provides the most detailed and comprehensive stove change-out program evaluation we could find online. The report, which was written by a sustainability consultancy firm, includes a breakdown and analysis of the program’s allocation of funds, its efficiency in accomplishing its objectives, and its overall effectiveness. The report also contains a chart comparing the program’s performance with the Alliance for Green Heat’s list of best change-out practices
and previous programs.
An environmental consulting agency was hired by EPA to conduct a financial analysis
on the best wood smoke reduction options for low-earning households in Pierce County, Washington. Part of the analysis involved assessing the effectiveness of the existing change-out program (2007-2013) in reaching this target group. The report revealed that program participation rates for this group were only 5% in 2013, and ultimately concluded, using their model
, that a program which provided 100% of the cost of replacing an uncertified wood device would be the more cost-effective option for lowering wood smoke without burdening low-earning households.
4. Monitoring stakeholder and participant satisfaction
|Surveys or interviews are often used to obtain |
stakeholder feedback on change-out programs.
Stakeholder surveys are low-cost and can be undertaken by even the smallest change-out program. Stakeholders should include a 360-degree perspective, and include funders, local experts, groups who may be vehemently opposed to wood burning, etc. Several programs, such as Keene, NH (2009-2010)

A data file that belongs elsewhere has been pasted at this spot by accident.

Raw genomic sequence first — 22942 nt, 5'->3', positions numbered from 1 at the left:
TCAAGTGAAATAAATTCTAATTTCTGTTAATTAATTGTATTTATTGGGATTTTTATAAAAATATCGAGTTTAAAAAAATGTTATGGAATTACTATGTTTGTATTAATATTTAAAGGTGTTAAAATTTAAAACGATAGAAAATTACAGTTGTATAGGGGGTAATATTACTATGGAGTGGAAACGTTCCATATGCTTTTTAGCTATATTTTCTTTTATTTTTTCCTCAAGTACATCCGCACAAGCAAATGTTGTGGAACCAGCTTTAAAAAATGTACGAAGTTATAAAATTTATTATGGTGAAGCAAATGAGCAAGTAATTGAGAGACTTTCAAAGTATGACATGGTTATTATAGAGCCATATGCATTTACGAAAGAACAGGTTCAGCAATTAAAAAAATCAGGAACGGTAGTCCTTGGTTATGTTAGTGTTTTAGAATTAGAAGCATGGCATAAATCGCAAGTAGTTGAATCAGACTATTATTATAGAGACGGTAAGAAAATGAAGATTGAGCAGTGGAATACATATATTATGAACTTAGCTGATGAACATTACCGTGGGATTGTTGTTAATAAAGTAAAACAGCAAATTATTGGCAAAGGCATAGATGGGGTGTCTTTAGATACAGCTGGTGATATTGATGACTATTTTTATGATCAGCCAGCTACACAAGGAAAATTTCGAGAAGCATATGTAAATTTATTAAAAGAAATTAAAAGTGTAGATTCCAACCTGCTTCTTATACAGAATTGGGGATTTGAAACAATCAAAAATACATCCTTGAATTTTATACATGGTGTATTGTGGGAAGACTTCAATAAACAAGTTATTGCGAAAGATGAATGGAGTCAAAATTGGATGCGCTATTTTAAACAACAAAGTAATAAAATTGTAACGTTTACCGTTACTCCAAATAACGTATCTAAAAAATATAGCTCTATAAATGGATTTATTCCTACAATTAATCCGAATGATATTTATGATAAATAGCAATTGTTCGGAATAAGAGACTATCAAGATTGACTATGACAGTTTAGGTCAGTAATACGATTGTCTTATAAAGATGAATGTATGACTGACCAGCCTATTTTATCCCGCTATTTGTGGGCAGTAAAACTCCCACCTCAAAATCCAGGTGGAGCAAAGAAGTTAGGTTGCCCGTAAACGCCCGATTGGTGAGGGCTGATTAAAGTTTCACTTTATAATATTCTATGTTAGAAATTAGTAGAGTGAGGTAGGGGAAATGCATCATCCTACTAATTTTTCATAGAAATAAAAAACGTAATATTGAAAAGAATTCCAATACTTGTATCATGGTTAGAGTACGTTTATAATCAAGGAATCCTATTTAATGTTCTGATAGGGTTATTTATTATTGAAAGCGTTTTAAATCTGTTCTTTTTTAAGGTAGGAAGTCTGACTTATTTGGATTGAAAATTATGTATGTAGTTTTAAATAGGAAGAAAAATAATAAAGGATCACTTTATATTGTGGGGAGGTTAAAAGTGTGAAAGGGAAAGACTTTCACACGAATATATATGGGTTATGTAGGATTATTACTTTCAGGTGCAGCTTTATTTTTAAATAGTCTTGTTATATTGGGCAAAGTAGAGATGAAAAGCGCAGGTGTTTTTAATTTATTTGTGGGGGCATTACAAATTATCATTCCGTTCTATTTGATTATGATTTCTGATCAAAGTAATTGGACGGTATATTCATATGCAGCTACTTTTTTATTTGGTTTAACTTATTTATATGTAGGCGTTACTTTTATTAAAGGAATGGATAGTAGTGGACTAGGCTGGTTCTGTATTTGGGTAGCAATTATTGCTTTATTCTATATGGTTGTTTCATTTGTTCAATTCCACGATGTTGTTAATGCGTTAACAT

, have utilized surveys to gauge participant satisfaction with the program. The Keene program also partnered with students and faculty from an environmental health program at a local college to help conduct phone interviews with participants about their home heating use. Students and faculty also monitored the area’s air quality and conducted visual surveys of surrounding areas to help collect data useful for deciding whether to expand the change-out program.
A sample stakeholder survey can be found on pages 43-46 of the British Columbia Wood Stove Exchange Program Evaluation Report